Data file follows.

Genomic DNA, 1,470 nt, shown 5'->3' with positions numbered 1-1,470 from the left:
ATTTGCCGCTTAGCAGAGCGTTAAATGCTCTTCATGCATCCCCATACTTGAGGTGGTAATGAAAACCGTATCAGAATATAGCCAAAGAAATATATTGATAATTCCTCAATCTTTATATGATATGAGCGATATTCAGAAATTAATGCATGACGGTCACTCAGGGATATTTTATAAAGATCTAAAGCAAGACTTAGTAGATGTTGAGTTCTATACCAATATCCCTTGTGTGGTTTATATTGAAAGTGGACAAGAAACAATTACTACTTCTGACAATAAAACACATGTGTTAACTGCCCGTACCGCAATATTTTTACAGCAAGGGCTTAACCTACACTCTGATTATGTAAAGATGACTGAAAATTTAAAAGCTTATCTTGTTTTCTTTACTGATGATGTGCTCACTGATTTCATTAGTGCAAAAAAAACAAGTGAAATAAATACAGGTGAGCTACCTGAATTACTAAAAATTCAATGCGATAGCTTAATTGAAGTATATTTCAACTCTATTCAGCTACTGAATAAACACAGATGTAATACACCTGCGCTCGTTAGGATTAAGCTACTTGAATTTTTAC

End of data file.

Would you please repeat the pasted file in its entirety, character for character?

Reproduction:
Genomic DNA, 1,470 nt, shown 5'->3' with positions numbered 1-1,470 from the left:
ATTTGCCGCTTAGCAGAGCGTTAAATGCTCTTCATGCATCCCCATACTTGAGGTGGTAATGAAAACCGTATCAGAATATAGCCAAAGAAATATATTGATAATTCCTCAATCTTTATATGATATGAGCGATATTCAGAAATTAATGCATGACGGTCACTCAGGGATATTTTATAAAGATCTAAAGCAAGACTTAGTAGATGTTGAGTTCTATACCAATATCCCTTGTGTGGTTTATATTGAAAGTGGACAAGAAACAATTACTACTTCTGACAATAAAACACATGTGTTAACTGCCCGTACCGCAATATTTTTACAGCAAGGGCTTAACCTACACTCTGATTATGTAAAGATGACTGAAAATTTAAAAGCTTATCTTGTTTTCTTTACTGATGATGTGCTCACTGATTTCATTAGTGCAAAAAAAACAAGTGAAATAAATACAGGTGAGCTACCTGAATTACTAAAAATTCAATGCGATAGCTTAATTGAAGTATATTTCAACTCTATTCAGCTACTGAATAAACACAGATGTAATACACCTGCGCTCGTTAGGATTAAGCTACTTGAATTTTTAC